Women's ordination advocates pose outside St. Peter's Square as part of a witness on Aug. 29. (NCR photo/Christopher White)
As 197 Catholic cardinals, patriarchs and priests entered the Vatican on Aug. 29 for a closed-door, two-day meeting on the church's governance, women's ordination advocates gathered outside to protest the absence of women at the event — only to then be removed from the premises and later detained by Italian authorities.
"We hoped our witness would provoke an awakening of their consciences that there are sisters who are outside who are not included in these conversations," organizer Kate McElwee told NCR after being released by the Italian police responsible for the security of St. Peter's Square.
Now, according to McElwee, Women's Ordination Worldwide (WOW), the umbrella group that organized the event, is officially "under investigation" for its action.
The women's ordination advocates, outfitted in red outfits and carrying red parasols, had gathered near the Vatican just before 8 a.m., prior to the 9 a.m. start of the closely watched Vatican summit.
Women's ordination advocates walk towards St. Peter's Square as part of a witness on Aug. 29. (NCR photo/Christopher White)
A group of seven women hailing from the United States, the United Kingdom and Poland then marched down Rome's Via della Conciliazione, the iconic street leading into St. Peter's Square, before making its way to the piazza outside the Vatican's Dicastery for the Doctrine of the Faith.
There — near the primary entrance to the Vatican's Paul VI Hall, where Pope Francis has convened the College of Cardinals for the Aug. 29-30 meeting — the advocates opened their parasols, which displayed reform slogans such as: "Ordain women," "Sexism is a cardinal sin" and "It's reigning men."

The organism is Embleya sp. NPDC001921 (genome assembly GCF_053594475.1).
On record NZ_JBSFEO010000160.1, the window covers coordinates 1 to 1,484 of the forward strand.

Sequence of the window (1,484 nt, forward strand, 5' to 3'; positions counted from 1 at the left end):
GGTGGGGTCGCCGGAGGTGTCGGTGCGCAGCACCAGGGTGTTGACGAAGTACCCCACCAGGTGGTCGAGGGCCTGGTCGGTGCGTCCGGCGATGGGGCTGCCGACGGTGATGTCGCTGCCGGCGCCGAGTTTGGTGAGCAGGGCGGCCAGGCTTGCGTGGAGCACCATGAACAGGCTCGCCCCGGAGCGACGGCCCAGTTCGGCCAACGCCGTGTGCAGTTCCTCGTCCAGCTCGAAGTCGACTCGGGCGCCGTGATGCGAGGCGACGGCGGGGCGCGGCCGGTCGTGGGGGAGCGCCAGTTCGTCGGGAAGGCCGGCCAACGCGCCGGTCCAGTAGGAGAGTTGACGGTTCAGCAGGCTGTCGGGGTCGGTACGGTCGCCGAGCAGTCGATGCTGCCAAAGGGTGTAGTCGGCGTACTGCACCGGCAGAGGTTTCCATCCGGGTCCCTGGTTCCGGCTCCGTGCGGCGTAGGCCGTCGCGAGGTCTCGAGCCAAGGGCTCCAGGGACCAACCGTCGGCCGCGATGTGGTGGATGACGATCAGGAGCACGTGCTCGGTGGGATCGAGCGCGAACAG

As prelates trickled in for the meeting, some smiled and said hello; others took leaflets, as the advocates asked them to "pray for your sisters outside."
Francis has called the meeting of the world's cardinals to discuss Praedicate Evangelium, the apostolic constitution he released in March to reorganize the Vatican's central bureaucracy. While the document explicitly allows women to serve as leaders of Vatican departments for the first time, McElwee said she thought it was an injustice that no women were invited inside for the two days of meetings.
"We wanted our witness to stir that awareness in our brothers in Christ who are in the room," said McElwee, who is the executive director of the Women's Ordination Conference. (McElwee is also the spouse of NCR news editor Joshua McElwee.)
Instead, nearly 20 minutes after the advocates began their protest, they were approached by Italian police who asked them to close their umbrellas and then soon thereafter corralled them to a nearby holding area for an hour, with the passports and phones confiscated, until being taken to a nearby police station.
There, they were held for another three hours. After signing what McElwee described as "scores and scores" of documents agreeing to comply with an investigation, the seven women were released, with their umbrellas and materials held as evidence.
The Rome office of Italy's national police force did not immediately return a request for comment on the advocates' witness.
The Aug. 29 march marked the third action in support of women's ordination to take place at the Vatican in recent days, as many of the church's leaders are gathered in Rome.
Women's ordination advocates witness outside the entrance to the Vatican's Paul VI Hall on Aug. 29. At left, Kate McElwee, the executive director of the Women's Ordination Conference, approaches a cardinal entering the consistory meeting with Pope Francis. (NCR photo/Christopher White)
On Aug. 26, on the eve of Francis creating 20 new Catholic cardinals, the women gathered in front of St. Peter's Basilica under the night sky with an illuminated "Ordain Women" banner.
During the Aug. 27 ceremony at the Vatican for the formal creation of the new cardinals, advocates passed out small postcards with facts and figures on the Catholic hierarchy.
"At that time, there were 226 cardinals representing supposedly 1.36 billion Catholics involved," said McElwee. "And yet there are zero women involved."
She continued: "There are zero women in this meeting. There are zero women cardinals joining the College of Cardinals and zero women who will be eligible to elect the next pope."